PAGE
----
It is not just modern translators who insert those little words “the help of”. The ancient rabbinic commentary, Midrash Rabbah, says of Genesis 4:1, “…if it is said ‘I have gotten a man: the Lord’ it would have been difficult to interpret, hence “et” ‘with the help’ of the Lord is required’” Those rabbis are doing exactly what our Bible translators did. They added a few words to try to help out the reader. However, the rabbis also added a footnote. It says that if they did not interpret the “et” as “with the help of” then “it might imply that she had begotten the Lord.” This is exactly what Eve is saying.
I like what the scholar Arnold Fruchtenbaum had to say on this. He wrote, “Eve has clearly understood from God’s words in Genesis 3:15 that the serpent will be defeated by a God-Man. She obviously thinks that Cain is Jehovah. Her basic theology is correct: Messiah would be both man and God. Her mistake is in her application of that theology. She has assumed that Cain, her first child, was the promised God-Man.”2 So, we don’t need to read the New Testament back into the Old Testament in order to find a promise by God to bring a God-Man to defeat Satan. We only need to look to Genesis 4:1.
Now, let’s take a look at Genesis 5:28-29:
“When Lamech had lived 182 years, he fathered a son and called his name Noah, saying, “Out of the ground that the Lord has cursed, this one shall bring us relief from our work and from the painful toil of our hands.””
This is a very exegetically and theologically rich couple of verses. However, I am going to focus on Lamech’s expectation about Noah. Now, Lamech’s dad was Methuselah (v. 29). Methuselah is a compound word meaning “His death shall bring”. Lamech understood this to mean his death shall bring the promised deliverer. So, when Lamech had a son he reasoned that Methuselah was getting up there in years so His son must be the deliverer promised in Genesis 3:15. So he named his son Noah, which means rest, repose, or comfort. Lamech’s announcement contains echoes of Genesis 3:17. “…ground…cursed…work…toil…” all refer to God’s curse, which Lamech expected Noah to reverse. So, here again we don’t need to run to the New Testament to find evidence that Genesis 3:15 is the first promise of a coming deliverer. On the contrary, the evidence we need is within a few verses of the promise. Clearly those closest to the promise understood it to mean that there was going to be a God-Man, born of a woman, who would restore the earth to Edenic productivity and beauty.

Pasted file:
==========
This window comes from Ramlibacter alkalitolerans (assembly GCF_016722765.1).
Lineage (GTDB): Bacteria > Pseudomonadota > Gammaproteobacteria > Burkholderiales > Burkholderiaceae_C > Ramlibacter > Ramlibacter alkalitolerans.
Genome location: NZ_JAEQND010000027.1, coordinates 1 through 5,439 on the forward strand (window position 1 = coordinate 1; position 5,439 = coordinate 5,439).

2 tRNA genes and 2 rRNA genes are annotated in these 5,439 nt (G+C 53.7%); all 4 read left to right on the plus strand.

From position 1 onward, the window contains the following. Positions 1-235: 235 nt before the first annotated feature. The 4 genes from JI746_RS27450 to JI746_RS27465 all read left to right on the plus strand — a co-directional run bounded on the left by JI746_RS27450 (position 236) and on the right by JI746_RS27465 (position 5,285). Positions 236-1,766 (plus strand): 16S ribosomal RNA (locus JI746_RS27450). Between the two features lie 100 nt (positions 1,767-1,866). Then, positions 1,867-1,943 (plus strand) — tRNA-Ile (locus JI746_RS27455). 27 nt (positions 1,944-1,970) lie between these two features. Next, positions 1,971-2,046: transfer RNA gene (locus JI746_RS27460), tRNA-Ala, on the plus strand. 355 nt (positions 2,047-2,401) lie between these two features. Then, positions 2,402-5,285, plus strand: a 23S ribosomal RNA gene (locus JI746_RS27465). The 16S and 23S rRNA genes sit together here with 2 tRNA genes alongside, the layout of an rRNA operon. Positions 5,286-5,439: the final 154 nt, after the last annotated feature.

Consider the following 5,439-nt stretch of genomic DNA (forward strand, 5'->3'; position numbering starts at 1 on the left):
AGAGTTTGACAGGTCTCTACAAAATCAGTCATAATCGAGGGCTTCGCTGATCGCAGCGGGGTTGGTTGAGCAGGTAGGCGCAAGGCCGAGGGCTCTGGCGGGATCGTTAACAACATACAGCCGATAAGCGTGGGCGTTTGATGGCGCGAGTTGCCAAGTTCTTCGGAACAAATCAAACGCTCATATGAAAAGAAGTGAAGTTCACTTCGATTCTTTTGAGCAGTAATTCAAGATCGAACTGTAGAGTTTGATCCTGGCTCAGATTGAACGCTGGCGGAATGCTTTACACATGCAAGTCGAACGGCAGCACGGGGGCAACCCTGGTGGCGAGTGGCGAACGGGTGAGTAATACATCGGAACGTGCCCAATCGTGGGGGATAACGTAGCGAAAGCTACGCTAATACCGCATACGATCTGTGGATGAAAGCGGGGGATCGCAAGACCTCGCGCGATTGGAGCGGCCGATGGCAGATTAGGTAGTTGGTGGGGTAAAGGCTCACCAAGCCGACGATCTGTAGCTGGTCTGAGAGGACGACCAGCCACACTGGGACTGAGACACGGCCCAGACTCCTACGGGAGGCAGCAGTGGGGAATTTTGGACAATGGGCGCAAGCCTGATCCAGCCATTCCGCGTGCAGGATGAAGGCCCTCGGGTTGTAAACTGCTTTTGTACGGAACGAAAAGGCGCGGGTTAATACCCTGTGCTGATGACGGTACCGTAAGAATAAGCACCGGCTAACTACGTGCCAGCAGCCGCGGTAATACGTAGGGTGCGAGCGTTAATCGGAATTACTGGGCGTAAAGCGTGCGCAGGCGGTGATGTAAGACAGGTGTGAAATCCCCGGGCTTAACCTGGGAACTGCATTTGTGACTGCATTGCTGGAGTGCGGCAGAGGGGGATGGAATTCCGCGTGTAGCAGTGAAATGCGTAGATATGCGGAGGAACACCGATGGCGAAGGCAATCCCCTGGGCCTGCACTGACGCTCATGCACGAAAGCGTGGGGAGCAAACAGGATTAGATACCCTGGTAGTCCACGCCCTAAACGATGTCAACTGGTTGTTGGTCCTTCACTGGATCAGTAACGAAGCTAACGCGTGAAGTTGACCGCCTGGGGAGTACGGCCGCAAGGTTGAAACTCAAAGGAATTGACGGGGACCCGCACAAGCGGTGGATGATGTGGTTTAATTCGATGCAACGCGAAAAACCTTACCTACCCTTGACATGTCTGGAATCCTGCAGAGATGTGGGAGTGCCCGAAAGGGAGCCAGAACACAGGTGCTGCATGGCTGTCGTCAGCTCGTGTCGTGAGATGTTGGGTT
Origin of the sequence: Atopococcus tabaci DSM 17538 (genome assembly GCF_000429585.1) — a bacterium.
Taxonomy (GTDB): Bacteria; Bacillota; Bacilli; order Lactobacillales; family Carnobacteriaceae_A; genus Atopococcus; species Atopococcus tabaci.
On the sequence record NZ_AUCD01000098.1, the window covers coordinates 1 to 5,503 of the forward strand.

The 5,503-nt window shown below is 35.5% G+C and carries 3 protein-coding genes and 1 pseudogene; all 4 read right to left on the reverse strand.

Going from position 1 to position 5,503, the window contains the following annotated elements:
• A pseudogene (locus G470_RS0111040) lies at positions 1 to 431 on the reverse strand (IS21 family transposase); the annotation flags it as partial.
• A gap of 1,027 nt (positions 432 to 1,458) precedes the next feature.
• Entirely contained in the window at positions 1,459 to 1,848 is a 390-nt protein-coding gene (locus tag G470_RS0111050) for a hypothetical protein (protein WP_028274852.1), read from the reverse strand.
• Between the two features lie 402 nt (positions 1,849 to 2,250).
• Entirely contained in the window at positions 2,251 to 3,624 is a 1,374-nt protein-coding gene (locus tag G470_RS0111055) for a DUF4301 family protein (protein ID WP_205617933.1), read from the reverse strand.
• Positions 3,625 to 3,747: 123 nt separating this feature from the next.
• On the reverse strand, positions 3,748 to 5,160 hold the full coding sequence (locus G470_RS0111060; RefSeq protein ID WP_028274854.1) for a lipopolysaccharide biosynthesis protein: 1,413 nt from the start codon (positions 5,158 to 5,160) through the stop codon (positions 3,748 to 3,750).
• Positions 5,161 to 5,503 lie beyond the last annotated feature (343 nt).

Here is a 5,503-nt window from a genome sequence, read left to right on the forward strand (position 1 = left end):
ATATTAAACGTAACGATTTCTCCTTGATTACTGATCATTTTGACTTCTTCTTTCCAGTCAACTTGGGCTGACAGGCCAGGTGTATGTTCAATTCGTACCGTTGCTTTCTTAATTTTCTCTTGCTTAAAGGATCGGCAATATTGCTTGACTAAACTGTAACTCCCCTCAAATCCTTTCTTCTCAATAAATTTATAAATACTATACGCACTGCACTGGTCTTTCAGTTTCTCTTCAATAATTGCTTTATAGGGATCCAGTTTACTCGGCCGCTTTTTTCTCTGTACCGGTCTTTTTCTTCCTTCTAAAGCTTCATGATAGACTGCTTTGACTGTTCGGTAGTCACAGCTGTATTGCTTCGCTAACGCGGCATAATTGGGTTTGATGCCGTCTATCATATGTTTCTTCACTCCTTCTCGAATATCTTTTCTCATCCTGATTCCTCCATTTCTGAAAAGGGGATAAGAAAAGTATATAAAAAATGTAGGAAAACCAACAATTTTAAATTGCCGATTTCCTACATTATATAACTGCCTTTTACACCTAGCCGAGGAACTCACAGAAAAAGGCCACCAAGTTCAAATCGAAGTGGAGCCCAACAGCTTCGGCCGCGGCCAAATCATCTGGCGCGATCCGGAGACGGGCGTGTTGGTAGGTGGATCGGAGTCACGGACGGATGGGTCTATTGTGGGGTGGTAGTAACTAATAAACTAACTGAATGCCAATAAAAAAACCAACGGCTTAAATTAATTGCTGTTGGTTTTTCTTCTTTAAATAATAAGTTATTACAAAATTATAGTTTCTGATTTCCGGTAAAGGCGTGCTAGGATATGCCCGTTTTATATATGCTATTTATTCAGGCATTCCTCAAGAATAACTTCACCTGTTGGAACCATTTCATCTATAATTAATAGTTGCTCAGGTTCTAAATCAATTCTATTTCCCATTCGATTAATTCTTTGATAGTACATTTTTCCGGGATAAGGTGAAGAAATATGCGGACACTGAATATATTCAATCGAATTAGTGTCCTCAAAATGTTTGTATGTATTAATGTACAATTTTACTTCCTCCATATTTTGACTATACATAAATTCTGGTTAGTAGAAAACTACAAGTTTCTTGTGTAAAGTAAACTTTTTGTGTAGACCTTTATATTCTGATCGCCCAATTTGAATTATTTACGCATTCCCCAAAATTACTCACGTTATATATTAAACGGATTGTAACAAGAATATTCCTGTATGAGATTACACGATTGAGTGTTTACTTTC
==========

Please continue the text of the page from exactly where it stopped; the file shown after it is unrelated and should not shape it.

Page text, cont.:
Why care about this? Let me suggest two reasons. First, we can be confident that we don’t need to read the New Testament back into the Old Testament to unlock what the Old Testament is saying. Instead, if we study carefully, we can understand what the original audience thought the Old Testament was saying. Second, this shows us that the Bible views itself as a book about the coming Messiah. From its earliest chapters to its last the Bible is telling us of a glorious and coming Messiah who will fulfill all the promises of God.
1 James M. Hamilton, “Messianism in Song of Songs”, Moody Handbook of Messianic Prophecy (Chicago IL: Moody, 2019) 774
2 Arnold G. Fruchtenbaum, Messianic Christology: A Study of Old Testament Prophecy Concerning the First Coming of the Messiah (Tustin, CA: Ariel Ministries, 1998), 15.